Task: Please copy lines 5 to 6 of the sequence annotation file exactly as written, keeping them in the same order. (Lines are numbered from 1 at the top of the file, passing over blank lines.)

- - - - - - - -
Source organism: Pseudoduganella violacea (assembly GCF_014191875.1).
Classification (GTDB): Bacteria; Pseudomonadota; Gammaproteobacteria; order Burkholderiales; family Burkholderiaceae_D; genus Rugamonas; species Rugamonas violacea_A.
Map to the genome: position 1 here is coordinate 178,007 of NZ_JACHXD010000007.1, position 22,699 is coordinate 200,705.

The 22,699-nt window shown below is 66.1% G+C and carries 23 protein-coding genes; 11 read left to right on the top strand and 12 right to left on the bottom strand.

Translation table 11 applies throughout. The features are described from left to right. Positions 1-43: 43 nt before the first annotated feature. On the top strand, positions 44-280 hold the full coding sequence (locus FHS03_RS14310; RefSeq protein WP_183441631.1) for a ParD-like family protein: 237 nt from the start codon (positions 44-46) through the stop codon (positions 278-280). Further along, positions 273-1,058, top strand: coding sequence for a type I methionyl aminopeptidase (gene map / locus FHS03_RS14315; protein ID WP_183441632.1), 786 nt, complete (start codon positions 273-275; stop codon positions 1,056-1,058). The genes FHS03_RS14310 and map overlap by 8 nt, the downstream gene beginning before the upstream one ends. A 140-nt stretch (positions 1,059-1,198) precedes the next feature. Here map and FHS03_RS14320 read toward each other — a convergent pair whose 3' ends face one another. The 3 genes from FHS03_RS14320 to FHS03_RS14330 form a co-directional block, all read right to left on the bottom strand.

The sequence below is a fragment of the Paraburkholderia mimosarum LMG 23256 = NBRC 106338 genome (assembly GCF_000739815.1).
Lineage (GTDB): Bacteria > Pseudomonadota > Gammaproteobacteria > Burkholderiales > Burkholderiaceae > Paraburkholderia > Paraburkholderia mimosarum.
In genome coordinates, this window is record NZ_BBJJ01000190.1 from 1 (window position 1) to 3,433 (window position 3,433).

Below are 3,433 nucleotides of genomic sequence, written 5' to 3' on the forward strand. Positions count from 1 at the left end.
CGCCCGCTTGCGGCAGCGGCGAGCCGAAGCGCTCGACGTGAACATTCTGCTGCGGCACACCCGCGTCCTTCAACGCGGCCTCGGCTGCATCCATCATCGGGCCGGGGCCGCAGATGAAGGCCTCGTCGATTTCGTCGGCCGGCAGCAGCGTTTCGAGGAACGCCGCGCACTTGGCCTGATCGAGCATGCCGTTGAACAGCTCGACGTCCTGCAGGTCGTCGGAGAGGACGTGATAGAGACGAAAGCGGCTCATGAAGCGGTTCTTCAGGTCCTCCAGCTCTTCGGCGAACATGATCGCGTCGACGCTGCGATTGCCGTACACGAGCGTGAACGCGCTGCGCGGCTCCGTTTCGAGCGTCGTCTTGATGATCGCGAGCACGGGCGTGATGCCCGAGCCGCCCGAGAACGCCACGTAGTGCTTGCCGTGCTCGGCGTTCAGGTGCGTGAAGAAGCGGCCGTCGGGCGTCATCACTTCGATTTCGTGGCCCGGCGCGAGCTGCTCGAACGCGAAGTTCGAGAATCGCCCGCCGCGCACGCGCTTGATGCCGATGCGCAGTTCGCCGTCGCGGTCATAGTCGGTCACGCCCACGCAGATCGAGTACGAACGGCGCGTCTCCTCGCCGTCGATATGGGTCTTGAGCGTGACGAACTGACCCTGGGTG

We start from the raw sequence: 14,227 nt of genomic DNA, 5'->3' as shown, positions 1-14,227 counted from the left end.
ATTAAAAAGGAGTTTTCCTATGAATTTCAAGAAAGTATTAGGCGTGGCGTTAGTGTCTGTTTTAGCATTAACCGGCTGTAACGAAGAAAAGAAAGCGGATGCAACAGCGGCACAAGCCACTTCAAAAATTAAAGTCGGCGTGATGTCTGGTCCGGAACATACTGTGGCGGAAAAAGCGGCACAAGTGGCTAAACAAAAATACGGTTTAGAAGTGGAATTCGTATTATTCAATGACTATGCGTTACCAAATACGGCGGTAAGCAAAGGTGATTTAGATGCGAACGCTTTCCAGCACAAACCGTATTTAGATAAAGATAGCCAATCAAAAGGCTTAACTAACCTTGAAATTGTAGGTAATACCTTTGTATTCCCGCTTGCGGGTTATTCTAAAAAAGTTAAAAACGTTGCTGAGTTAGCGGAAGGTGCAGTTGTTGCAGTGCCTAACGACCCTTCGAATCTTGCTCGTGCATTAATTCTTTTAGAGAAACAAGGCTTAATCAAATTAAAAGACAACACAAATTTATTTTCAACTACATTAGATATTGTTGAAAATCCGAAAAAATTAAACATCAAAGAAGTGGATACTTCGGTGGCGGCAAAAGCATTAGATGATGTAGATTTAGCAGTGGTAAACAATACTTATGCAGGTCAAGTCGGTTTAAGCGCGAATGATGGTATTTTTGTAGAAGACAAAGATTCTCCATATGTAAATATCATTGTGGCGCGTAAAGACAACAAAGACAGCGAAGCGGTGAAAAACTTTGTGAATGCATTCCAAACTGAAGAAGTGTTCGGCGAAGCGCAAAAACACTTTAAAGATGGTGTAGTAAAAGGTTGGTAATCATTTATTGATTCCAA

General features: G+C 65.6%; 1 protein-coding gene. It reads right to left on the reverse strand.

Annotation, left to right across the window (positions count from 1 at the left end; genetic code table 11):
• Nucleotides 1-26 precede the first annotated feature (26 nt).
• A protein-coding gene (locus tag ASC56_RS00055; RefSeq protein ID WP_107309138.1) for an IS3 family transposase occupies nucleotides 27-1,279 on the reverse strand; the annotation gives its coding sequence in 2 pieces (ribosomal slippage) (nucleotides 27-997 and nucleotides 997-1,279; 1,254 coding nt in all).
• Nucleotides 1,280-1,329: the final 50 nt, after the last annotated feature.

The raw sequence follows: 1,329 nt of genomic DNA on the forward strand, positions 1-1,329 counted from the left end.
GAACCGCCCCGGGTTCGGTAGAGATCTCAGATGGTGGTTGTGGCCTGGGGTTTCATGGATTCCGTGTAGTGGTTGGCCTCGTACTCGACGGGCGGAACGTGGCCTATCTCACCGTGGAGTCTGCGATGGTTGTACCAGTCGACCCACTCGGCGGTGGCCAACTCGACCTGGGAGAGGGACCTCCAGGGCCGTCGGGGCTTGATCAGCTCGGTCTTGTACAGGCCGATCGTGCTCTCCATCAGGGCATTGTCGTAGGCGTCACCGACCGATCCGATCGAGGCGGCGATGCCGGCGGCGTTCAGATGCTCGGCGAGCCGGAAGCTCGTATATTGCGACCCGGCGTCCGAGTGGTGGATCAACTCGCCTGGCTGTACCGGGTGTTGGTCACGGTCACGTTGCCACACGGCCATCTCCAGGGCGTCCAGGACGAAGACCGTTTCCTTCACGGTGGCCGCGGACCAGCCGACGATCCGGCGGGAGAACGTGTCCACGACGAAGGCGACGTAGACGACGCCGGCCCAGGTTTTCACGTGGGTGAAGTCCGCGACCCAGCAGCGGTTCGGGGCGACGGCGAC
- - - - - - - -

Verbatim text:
Translation table 11 applies throughout. The features are described from left to right. Positions 1-43: 43 nt before the first annotated feature. On the top strand, positions 44-280 hold the full coding sequence (locus FHS03_RS14310; RefSeq protein WP_183441631.1) for a ParD-like family protein: 237 nt from the start codon (positions 44-46) through the stop codon (positions 278-280). Further along, positions 273-1,058, top strand: coding sequence for a type I methionyl aminopeptidase (gene map / locus FHS03_RS14315; protein ID WP_183441632.1), 786 nt, complete (start codon positions 273-275; stop codon positions 1,056-1,058). The genes FHS03_RS14310 and map overlap by 8 nt, the downstream gene beginning before the upstream one ends. A 140-nt stretch (positions 1,059-1,198) precedes the next feature. Here map and FHS03_RS14320 read toward each other — a convergent pair whose 3' ends face one another. The 3 genes from FHS03_RS14320 to FHS03_RS14330 form a co-directional block, all read right to left on the bottom strand.

The sequence below is a fragment of the Paraburkholderia mimosarum LMG 23256 = NBRC 106338 genome (assembly GCF_000739815.1).